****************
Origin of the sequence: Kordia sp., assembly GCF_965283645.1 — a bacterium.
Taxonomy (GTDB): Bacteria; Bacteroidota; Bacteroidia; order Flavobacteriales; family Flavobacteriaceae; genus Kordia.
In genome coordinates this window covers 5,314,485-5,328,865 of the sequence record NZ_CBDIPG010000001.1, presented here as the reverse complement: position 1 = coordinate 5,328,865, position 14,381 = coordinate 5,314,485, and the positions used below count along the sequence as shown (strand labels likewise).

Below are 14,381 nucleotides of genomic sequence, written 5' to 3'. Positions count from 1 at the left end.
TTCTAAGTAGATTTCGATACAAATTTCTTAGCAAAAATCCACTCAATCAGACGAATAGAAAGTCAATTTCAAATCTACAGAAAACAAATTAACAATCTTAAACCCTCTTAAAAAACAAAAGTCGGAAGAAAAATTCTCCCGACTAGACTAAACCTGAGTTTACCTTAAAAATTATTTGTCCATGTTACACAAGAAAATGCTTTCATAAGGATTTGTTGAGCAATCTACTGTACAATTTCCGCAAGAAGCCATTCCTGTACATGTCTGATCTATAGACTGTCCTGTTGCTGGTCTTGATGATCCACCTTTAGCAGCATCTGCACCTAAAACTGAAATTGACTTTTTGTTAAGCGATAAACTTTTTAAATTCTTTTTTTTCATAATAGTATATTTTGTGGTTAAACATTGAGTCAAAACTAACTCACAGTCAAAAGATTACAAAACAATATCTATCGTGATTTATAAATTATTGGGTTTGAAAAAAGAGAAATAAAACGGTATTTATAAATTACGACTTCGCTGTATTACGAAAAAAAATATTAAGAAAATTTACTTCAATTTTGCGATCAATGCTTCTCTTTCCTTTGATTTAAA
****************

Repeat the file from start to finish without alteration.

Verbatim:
Origin of the sequence: Kordia sp., assembly GCF_965283645.1 — a bacterium.
Taxonomy (GTDB): Bacteria; Bacteroidota; Bacteroidia; order Flavobacteriales; family Flavobacteriaceae; genus Kordia.
In genome coordinates this window covers 5,314,485-5,328,865 of the sequence record NZ_CBDIPG010000001.1, presented here as the reverse complement: position 1 = coordinate 5,328,865, position 14,381 = coordinate 5,314,485, and the positions used below count along the sequence as shown (strand labels likewise).

Below are 14,381 nucleotides of genomic sequence, written 5' to 3'. Positions count from 1 at the left end.
TTCTAAGTAGATTTCGATACAAATTTCTTAGCAAAAATCCACTCAATCAGACGAATAGAAAGTCAATTTCAAATCTACAGAAAACAAATTAACAATCTTAAACCCTCTTAAAAAACAAAAGTCGGAAGAAAAATTCTCCCGACTAGACTAAACCTGAGTTTACCTTAAAAATTATTTGTCCATGTTACACAAGAAAATGCTTTCATAAGGATTTGTTGAGCAATCTACTGTACAATTTCCGCAAGAAGCCATTCCTGTACATGTCTGATCTATAGACTGTCCTGTTGCTGGTCTTGATGATCCACCTTTAGCAGCATCTGCACCTAAAACTGAAATTGACTTTTTGTTAAGCGATAAACTTTTTAAATTCTTTTTTTTCATAATAGTATATTTTGTGGTTAAACATTGAGTCAAAACTAACTCACAGTCAAAAGATTACAAAACAATATCTATCGTGATTTATAAATTATTGGGTTTGAAAAAAGAGAAATAAAACGGTATTTATAAATTACGACTTCGCTGTATTACGAAAAAAAATATTAAGAAAATTTACTTCAATTTTGCGATCAATGCTTCTCTTTCCTTTGATTTAAA